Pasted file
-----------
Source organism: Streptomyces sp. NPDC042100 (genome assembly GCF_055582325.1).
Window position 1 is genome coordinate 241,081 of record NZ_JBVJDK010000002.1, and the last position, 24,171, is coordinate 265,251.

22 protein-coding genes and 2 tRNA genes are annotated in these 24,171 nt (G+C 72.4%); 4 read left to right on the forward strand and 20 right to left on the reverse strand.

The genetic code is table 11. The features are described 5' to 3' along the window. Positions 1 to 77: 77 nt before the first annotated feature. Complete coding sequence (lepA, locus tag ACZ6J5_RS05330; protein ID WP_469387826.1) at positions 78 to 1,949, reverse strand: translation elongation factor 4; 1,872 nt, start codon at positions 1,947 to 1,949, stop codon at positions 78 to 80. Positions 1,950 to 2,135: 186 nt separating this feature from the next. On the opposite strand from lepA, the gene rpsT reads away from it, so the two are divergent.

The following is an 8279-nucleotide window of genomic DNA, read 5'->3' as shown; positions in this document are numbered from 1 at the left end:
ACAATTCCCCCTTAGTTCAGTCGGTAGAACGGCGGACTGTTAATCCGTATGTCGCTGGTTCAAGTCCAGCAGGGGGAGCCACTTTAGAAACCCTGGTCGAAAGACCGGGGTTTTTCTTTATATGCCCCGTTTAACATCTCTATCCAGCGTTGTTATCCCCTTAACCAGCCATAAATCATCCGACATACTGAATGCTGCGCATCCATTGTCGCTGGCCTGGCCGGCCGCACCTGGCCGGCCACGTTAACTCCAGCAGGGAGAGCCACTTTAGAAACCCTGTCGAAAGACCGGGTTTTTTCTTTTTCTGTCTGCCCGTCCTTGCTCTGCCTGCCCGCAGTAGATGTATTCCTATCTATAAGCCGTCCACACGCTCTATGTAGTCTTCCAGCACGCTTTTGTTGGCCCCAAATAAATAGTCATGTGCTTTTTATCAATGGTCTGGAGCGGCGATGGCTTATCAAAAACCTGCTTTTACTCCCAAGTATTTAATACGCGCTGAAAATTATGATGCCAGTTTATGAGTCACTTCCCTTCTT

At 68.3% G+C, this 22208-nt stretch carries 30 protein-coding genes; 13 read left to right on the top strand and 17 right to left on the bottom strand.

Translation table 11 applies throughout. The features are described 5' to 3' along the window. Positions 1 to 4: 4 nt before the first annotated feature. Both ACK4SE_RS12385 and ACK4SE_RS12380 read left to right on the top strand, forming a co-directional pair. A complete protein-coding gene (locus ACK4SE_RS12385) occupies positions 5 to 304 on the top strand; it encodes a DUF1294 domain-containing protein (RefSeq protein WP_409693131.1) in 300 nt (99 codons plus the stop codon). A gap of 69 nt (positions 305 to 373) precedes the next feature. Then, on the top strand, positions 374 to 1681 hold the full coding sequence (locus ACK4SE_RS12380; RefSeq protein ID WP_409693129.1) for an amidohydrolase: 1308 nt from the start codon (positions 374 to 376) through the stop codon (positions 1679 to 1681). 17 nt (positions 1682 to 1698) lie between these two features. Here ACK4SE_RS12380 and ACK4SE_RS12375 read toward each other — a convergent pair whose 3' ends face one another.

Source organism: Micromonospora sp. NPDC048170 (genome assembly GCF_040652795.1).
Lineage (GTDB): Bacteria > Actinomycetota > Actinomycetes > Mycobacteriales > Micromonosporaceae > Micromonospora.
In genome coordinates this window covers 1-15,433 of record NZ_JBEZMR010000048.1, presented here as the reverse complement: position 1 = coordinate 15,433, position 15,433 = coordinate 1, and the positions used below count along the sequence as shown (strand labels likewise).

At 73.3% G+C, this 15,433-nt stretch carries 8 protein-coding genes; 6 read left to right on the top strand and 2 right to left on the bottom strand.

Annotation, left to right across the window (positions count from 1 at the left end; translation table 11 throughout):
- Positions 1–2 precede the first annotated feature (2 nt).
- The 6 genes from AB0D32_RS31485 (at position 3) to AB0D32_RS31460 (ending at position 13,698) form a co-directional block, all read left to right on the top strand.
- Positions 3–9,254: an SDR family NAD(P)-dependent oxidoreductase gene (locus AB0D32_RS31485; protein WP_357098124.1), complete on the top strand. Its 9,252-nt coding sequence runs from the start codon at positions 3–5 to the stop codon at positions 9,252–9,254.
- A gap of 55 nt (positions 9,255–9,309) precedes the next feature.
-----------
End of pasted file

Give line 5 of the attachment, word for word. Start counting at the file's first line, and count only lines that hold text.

The following is an 8279-nucleotide window of genomic DNA, read 5'->3' as shown; positions in this document are numbered from 1 at the left end: